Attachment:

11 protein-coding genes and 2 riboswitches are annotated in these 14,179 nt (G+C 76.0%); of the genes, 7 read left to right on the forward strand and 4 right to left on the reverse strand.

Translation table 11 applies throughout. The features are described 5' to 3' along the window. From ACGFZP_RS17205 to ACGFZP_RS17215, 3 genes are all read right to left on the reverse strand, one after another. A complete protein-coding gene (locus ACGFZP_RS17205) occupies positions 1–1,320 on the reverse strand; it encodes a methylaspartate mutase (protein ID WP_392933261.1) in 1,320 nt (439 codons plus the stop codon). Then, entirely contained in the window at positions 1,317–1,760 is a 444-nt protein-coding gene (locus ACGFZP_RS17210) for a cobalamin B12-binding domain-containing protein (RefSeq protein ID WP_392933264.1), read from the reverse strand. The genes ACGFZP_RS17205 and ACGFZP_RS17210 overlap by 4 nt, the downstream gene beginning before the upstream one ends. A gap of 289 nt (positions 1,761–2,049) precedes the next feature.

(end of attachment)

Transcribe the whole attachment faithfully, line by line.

11 protein-coding genes and 2 riboswitches are annotated in these 14,179 nt (G+C 76.0%); of the genes, 7 read left to right on the forward strand and 4 right to left on the reverse strand.

Translation table 11 applies throughout. The features are described 5' to 3' along the window. From ACGFZP_RS17205 to ACGFZP_RS17215, 3 genes are all read right to left on the reverse strand, one after another. A complete protein-coding gene (locus ACGFZP_RS17205) occupies positions 1–1,320 on the reverse strand; it encodes a methylaspartate mutase (protein ID WP_392933261.1) in 1,320 nt (439 codons plus the stop codon). Then, entirely contained in the window at positions 1,317–1,760 is a 444-nt protein-coding gene (locus ACGFZP_RS17210) for a cobalamin B12-binding domain-containing protein (RefSeq protein ID WP_392933264.1), read from the reverse strand. The genes ACGFZP_RS17205 and ACGFZP_RS17210 overlap by 4 nt, the downstream gene beginning before the upstream one ends. A gap of 289 nt (positions 1,761–2,049) precedes the next feature.